Citalopram Associated with Reduced Agitation in Alzheimer's, But at What Cost? — Physician’s First Watch

Medical News |
February 19, 2014

Citalopram Associated with Reduced Agitation in Alzheimer's, But at What Cost?

By Kelly Young

The selective serotonin reuptake inhibitor citalopram is associated with reduced agitation in people with Alzheimer disease — but with significant side effects — according to a JAMA study.

Nearly 200 patients with probable Alzheimer's and significant agitation were randomized to receive either daily citalopram (target dose: 30 mg) or placebo. Both groups also received a psychosocial intervention.

At 9 weeks, patients in the citalopram group showed improvements in agitation scores, as well as a reduction in caregiver distress, relative to the placebo group. However, the citalopram group had greater cognitive decline and a greater increase in the QT interval.

Given these side effects, the authors say citalopram "cannot be generally recommended as an alternative treatment option at that dose." Thomas Schwenk, a family medicine physician with NEJM Journal Watch, calls the results both "encouraging and worrisome," noting that "the side effects could detract significantly from overall quality of life, and possibly cause cardiac complications or death."

Reader Comments (7)

ALI MADI Physician, Pulmonary Medicine, Tripoli-libya

The number of patients included in this is not big enough to be significant .most drugs known to reduce agitation they have cognitive function impairment as a side effect..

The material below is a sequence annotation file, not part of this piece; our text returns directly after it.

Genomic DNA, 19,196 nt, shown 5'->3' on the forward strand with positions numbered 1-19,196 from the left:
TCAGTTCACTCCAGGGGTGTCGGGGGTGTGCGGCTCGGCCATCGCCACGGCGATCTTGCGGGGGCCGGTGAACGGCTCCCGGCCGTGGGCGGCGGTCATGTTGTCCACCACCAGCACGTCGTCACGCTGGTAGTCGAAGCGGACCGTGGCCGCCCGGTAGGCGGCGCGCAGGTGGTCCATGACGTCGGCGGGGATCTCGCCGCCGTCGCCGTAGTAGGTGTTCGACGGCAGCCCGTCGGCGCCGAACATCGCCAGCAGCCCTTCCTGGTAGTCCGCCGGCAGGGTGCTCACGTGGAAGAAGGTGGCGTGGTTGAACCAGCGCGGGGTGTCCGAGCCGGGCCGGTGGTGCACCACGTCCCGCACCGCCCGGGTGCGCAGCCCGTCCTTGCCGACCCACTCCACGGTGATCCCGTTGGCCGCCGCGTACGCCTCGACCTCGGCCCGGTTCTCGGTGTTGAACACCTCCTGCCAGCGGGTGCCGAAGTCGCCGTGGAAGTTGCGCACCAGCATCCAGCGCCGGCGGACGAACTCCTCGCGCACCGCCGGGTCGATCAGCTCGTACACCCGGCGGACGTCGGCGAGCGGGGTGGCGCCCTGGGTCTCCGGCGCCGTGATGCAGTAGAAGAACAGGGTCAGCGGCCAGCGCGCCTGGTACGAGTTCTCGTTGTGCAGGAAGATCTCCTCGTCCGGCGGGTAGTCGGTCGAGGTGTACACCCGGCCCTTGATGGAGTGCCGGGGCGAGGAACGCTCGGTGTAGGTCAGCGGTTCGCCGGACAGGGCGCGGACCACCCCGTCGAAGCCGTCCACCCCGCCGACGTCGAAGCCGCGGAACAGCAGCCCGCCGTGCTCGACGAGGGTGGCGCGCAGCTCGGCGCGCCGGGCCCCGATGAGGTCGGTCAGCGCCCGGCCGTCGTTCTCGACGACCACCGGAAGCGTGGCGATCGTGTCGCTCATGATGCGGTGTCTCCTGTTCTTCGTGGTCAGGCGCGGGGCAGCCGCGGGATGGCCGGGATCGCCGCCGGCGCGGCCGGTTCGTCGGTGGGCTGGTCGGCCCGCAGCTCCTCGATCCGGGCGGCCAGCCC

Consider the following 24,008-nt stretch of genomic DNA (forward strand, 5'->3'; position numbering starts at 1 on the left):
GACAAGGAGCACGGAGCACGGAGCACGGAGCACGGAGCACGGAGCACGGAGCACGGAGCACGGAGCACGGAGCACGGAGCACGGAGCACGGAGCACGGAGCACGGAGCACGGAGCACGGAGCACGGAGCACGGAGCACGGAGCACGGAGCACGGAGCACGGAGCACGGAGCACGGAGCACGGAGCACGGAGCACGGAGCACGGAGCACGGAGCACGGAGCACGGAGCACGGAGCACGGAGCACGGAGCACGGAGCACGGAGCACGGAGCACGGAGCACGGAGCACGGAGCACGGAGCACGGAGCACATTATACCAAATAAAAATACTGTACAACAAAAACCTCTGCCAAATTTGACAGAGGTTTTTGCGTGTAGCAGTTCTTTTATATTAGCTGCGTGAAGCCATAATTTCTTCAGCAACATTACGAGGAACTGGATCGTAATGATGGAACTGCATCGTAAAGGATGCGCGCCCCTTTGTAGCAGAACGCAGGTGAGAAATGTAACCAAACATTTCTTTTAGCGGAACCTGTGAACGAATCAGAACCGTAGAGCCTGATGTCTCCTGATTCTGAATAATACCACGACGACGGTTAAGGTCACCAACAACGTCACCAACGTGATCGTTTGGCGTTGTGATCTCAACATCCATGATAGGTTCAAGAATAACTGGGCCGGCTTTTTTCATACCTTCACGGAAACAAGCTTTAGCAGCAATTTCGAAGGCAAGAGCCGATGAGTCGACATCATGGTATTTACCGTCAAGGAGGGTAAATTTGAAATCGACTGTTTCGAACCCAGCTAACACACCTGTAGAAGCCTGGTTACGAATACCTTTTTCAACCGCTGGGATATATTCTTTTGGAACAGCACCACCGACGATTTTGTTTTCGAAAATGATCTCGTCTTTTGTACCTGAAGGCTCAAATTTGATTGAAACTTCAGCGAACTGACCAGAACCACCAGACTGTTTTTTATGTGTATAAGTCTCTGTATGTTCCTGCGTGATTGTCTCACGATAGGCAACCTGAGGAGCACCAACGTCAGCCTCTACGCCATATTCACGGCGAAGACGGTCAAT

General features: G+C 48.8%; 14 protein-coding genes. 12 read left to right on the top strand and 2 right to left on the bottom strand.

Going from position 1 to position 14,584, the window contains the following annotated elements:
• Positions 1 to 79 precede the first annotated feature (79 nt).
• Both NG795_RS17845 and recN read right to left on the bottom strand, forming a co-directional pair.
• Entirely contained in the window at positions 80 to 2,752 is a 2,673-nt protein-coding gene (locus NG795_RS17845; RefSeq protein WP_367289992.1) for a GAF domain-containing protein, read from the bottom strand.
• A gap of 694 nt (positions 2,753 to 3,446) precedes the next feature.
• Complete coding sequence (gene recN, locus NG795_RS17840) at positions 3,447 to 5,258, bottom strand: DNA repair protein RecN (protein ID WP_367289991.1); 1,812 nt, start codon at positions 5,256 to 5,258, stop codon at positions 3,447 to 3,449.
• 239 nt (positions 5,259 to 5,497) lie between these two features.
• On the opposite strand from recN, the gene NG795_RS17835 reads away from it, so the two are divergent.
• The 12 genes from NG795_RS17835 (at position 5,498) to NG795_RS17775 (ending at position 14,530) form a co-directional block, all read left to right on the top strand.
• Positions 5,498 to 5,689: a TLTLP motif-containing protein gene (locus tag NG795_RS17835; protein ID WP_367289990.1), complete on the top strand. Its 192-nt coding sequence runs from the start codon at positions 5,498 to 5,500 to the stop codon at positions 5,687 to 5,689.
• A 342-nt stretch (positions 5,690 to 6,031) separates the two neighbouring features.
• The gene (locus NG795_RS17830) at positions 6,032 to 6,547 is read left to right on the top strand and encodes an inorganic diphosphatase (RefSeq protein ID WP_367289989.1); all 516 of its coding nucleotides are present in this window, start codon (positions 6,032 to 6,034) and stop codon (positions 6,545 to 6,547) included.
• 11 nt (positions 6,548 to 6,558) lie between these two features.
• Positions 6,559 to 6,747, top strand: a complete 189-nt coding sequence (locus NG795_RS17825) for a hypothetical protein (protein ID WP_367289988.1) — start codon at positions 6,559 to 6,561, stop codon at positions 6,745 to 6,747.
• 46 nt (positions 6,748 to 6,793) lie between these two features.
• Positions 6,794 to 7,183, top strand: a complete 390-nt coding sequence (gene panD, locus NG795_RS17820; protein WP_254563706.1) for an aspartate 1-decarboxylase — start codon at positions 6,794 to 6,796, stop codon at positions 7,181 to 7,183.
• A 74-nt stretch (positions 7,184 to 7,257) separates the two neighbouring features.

EHSAN AZIMI Physician, Geriatrics

Most important finding is improvement in both groups with psychosocial interventions, reminding us that not all problems need a pill.

Unfortunately, limited time and resources limit ability to properly use these nonpharmacologic treatments in real life. A simple intervention may be to refer to Alzheimer's Association for psychosocial interventions (if you have good chapter in your area).

Claire Gervais, MD Physician, Family Medicine/General Practice, UW Madison

My 87 yr old mother with advanced Alzheimer's and chronic anxiety and depression in on citalopram at a lower dose and it works well for her agitation. We are leaving things be given her age and stage.

Kelly Other Healthcare Professional, Psychiatry

I used celexa (now lexapro) for years instead of benzos or antipsychotics very successfully for agitation especially in early stages where the person is fearful with low frustration tolerance. What is the lesser of the 2 evils???
I question the cognitive decline research.

Barbara Solomon-Speregen MS Other

Given that AD is fatal, isn't amelioration of the patient's mental health worth this risk?

David Weber, MD Physician

Thanks for the comment. Sometimes, I feel like the little boy in the story about the emperor's new clothes.


I totally agree with the above comment about AD prognosis. I'd rather see improved agitation (thus easing the discomfort to the patient as well as improving caregiver stress) than increasing the length of life. Aside from the religious folks, anyone who cares for an AD patient knows the reality and advisability of improving agitation, manageability, and a timely death.

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